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Possible Use VI

Program Evaluation

  • Become basis for data collection

    instruments that assess child outcomes

  • Collect data on program variables (e.g., group size, teacher quality) and relate to child outcomes

  • Use to make decisions about effectiveness of programs


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Possible Use VII

National Monitoring

  • Collect national data on performance of children to tell how the nation’s children as a whole are doing

    • Don’t need data on all children

    • Don’t need all items – can matrix sample

    • Don’t need it annually


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VIII. Standards in Action: What do Teachers and Parents Think?


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Pilot Project on Standards-Driven Instruction

  • Part of the Head Start Improvement Efforts

  • Selected eight demonstration efforts to be implemented and evaluated

  • Teachers College was awarded one of the grants and worked with teachers and parents in several communities to implement a new approach to classroom instruction


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Pilot Project on Standards-Driven Instruction

  • Teachers received lots of support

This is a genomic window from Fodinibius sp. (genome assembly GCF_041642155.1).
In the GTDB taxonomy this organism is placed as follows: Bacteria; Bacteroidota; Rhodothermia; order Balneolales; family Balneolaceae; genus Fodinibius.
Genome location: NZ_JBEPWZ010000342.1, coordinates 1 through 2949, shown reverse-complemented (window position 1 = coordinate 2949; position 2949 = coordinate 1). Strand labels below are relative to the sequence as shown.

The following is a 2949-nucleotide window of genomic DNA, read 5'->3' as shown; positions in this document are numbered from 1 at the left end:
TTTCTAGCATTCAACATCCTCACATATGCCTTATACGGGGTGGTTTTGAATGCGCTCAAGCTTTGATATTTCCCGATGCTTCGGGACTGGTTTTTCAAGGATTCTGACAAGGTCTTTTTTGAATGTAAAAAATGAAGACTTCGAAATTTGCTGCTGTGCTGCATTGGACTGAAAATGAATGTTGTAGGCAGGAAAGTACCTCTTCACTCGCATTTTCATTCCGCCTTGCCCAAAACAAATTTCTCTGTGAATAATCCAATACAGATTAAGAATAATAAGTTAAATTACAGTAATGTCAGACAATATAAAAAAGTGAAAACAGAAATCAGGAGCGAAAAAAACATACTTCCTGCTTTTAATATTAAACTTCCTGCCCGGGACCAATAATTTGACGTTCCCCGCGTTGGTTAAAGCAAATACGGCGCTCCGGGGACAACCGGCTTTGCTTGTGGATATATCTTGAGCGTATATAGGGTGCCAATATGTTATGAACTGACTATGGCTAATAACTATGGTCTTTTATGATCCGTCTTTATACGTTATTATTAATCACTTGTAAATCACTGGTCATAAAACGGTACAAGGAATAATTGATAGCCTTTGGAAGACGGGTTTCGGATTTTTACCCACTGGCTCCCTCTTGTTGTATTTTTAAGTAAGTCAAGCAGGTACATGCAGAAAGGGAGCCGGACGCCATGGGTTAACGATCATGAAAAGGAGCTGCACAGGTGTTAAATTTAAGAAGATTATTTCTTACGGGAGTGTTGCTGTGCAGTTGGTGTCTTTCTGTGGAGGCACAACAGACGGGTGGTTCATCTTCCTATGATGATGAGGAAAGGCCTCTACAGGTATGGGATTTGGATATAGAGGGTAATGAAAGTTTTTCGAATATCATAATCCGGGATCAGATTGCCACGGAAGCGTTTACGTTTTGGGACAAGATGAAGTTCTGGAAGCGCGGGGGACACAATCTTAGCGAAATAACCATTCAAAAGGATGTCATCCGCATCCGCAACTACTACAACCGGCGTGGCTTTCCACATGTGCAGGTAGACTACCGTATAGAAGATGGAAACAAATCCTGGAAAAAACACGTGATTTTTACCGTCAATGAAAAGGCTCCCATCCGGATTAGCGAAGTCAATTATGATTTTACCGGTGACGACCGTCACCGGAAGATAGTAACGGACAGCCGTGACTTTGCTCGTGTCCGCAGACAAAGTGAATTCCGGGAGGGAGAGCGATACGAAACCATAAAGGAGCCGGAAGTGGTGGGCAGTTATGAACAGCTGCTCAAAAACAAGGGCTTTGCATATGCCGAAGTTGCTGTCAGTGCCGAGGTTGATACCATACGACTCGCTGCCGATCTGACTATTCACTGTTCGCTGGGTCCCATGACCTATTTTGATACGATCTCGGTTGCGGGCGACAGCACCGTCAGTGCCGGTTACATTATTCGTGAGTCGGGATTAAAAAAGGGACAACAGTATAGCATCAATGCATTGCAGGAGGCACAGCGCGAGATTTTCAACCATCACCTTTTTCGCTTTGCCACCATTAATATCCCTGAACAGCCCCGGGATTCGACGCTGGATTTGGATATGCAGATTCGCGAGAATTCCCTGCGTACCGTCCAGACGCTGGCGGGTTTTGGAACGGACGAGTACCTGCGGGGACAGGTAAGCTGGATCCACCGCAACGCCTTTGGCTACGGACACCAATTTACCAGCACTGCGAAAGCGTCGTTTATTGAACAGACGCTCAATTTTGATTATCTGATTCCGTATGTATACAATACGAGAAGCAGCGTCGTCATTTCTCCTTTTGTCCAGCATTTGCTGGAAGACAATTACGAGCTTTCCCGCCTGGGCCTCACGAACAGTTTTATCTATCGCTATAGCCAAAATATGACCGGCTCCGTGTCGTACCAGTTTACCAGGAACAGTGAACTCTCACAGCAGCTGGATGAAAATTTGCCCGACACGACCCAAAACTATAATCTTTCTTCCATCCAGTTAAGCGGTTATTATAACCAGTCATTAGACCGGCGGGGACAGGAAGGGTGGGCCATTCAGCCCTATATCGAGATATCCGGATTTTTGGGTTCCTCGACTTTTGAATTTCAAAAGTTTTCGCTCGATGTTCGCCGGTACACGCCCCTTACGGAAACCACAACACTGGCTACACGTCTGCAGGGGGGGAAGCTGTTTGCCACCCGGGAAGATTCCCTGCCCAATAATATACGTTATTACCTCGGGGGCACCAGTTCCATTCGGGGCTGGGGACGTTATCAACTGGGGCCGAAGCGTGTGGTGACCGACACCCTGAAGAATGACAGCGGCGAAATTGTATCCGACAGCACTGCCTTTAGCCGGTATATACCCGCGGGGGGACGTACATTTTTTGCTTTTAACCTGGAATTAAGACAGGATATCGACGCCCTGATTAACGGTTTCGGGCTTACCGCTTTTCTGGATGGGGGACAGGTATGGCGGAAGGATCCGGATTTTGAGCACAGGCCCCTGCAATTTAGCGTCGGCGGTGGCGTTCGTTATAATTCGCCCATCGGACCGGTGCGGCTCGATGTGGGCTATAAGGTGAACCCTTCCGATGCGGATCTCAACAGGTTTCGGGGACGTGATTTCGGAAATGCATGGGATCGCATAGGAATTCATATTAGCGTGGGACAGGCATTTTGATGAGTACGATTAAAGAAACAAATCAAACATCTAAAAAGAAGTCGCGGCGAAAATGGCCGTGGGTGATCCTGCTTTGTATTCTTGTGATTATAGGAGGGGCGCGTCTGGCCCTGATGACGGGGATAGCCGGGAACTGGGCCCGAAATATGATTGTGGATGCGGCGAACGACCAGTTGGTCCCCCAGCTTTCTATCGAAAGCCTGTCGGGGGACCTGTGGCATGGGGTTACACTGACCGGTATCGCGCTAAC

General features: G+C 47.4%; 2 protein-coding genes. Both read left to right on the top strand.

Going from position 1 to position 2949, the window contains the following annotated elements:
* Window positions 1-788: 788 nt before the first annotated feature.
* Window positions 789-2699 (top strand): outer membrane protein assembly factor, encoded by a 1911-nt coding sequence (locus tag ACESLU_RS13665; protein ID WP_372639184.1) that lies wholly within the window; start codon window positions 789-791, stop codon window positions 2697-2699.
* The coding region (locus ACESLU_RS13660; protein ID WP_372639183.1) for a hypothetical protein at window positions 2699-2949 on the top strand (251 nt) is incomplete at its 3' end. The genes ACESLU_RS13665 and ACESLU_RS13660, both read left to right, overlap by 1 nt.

• Teachers conducted child assessments

  • Teachers used the data from the child assessments to plan their programs

  • Teachers reassessed the children periodically

  • Teachers adjusted their classrooms to accommodate children’s learning needs, AND

    ALL THE WHILE, THE CHILDREN PLAYED


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Pilot Project on Standards-Driven Instruction

Results: Teacher Practices

  • Teachers are better able to connect observation data to specific developmental tasks, and use this data to improve curriculum, teaching practices, and communication to parents

    • Before: “This child has no interest in science and math areas.”

    • After: “I have to plan different activities and experiences to draw his interest to these areas. “


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Pilot Project on Standards-Driven Instruction

Results: Teacher Practices

  • Teachers better understand the developmental domains, focus more on the whole child to meet their individual needs

    • Before: A teacher’s key focus was on a child’s social-emotional, challenging behaviors.

    • After: The teacher can now recognize the child’s many “can do” abilities in all developmental domains.